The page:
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  1. #1
    Thailand Expat KEVIN2008's Avatar
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    Backlash grows against Irish famine TV comedy


    The Famine memorial sculpture near the International Financial Services Centre in Dublin. Photo: Niall Carson/PA


    More than 20,000 people have signed an online petition against UK Channel 4's plans to make a comedy about the Irish Famine.


    The petition, set up by Glaswegian Fairlie Gordon, calls on programmers not to make a comedy series about the Great Famine, which took place between 1845 and 1852. More than one million men, women and children died from starvation and disease during the famine.

    Mr Gordon's petition - on www.change.org - aims to stop Channel 4 from making a comedy series about the Irish famine.

    The series, titled 'Hungry', is in the writing stage.

    "Famine or genocide is no laughing matter, approximately one million Irish people died, and another two million were forced to emigrate, because they were starving, any programme on this issue would have to be of serious historical context, not a comedy," reads the petition.

    Channel 4 has been criticised since revealing it intended to make a comedy series set in this time of mass starvation, disease and emigration. During this period taxes, rents, and food exports worth £6m were sent to British landlords.

    Script

    It confirmed it commissioned a script set in 19th century Ireland by Dublin-based writer Hugh Travers and Irish-based production company Grand Pictures.

    Popular Irish blogger Leanne Woodfull was among those who voiced her opinion on the matter on social media.

    "How dare Channel 4 even consider a 'comedic' TV show that surrounds one of the most fatal and devastating events in our history," she said.

    Famine historian and author Tim Pat Coogan said he had serious reservations about the prospect of such a series.

    "It does seem an unsavory thing, with such agony, and it being such a horrendous thing that it still has a bad effect on relationships between Ireland and England," said the multi-award-winning historian.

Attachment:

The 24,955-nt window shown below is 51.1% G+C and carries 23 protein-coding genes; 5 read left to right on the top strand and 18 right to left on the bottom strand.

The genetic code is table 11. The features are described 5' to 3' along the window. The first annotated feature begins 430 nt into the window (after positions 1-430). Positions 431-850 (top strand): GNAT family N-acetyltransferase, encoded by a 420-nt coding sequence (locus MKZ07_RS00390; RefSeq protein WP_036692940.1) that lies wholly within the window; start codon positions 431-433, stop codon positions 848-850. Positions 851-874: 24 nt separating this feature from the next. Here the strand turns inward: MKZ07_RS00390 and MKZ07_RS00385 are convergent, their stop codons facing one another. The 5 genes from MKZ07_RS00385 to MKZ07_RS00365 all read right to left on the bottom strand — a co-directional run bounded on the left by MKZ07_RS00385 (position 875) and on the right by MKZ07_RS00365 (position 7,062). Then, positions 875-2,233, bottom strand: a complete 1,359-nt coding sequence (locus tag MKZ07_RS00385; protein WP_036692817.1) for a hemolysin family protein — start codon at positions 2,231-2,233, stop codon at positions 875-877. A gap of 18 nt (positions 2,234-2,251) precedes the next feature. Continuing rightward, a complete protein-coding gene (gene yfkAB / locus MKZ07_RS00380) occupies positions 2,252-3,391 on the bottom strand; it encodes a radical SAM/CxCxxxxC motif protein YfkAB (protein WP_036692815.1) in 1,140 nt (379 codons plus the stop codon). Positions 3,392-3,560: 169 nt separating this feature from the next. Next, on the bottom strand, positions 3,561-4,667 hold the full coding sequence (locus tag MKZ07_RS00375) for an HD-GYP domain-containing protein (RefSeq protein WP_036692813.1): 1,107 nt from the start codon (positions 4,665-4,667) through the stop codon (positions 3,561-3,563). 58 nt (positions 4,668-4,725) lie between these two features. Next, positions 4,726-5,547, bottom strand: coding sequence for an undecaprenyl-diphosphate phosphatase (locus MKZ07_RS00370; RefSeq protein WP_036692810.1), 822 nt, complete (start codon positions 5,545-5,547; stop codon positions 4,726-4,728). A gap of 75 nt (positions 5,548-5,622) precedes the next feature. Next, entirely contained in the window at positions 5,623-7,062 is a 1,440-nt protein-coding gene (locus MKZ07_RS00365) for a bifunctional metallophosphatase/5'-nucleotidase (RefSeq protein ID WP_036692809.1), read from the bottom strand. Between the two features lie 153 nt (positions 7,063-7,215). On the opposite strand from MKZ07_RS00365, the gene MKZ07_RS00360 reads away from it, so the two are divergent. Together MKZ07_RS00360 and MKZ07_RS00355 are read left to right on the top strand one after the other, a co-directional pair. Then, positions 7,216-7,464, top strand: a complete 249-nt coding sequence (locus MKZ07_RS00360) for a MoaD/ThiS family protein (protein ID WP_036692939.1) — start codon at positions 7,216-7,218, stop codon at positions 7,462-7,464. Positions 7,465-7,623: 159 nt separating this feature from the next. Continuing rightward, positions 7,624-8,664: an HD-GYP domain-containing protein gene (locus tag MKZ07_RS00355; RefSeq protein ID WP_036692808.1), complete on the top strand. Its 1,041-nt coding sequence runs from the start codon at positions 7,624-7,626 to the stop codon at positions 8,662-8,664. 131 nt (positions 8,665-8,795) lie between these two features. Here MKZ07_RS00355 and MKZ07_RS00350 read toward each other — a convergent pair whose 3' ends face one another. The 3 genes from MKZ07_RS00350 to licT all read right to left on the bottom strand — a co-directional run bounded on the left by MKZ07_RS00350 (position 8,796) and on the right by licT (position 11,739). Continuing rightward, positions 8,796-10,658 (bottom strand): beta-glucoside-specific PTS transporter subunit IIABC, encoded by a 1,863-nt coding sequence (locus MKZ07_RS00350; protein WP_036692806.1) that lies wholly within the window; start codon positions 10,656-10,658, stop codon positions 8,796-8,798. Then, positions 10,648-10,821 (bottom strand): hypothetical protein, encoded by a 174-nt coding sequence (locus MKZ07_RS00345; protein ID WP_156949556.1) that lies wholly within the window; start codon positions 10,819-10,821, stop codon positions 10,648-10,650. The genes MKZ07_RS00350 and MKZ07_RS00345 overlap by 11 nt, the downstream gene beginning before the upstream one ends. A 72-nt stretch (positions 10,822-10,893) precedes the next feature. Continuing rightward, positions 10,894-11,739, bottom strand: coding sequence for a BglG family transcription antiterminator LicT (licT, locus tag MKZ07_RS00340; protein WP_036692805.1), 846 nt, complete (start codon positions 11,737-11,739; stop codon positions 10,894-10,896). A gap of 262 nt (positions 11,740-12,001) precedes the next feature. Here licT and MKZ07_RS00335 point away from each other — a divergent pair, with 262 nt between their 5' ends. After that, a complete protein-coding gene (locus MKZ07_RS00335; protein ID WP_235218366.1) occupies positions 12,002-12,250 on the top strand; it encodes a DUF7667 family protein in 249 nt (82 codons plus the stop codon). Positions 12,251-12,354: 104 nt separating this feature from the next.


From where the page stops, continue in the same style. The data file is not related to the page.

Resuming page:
Mr Coogan writes in his book, 'The Famine Plot', that the famine was an act of genocide by the British authorities. "We could be all pleasantly surprised, but my initial reaction is one of dismay. Would they make a comedy series about the Holocaust? It really does defeat your powers of comprehension.

    Channel 4 said the sitcom remained a work in progress. "This in the development process and is not currently planned to air... It's not unusual for sitcoms to exist against backdrops that are full of adversity and hardship."

    http://www.independent.ie/irish-news...-30882122.html
    Irish Independent
    Last edited by KEVIN2008; 08-01-2015 at 01:35 PM.

  2. #2
    Thailand Expat
    12Call's Avatar
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    Could be an attack on C4 like France yesterday.

    Some clowns will never learn, especially poms.

  3. #3
    Thailand Expat KEVIN2008's Avatar
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    What, too soon?
    Nobody complains about MASH. I’d hope the sitcom would not find comedy in the situation itself, but rather in the characters it portrays. I can’t see it being that funny myself though,..... I can’t imagine the famine for being a great time for jokes, but then again maybe Channel 4 wants to teach us all the comedic values of life.

    I certainly won’t be signing the petition as I don’t think the public have the right to dictate what comedy should be ........until it airs, that is. Then, the viewing figures,
    will dictate whether viewers should watch or not.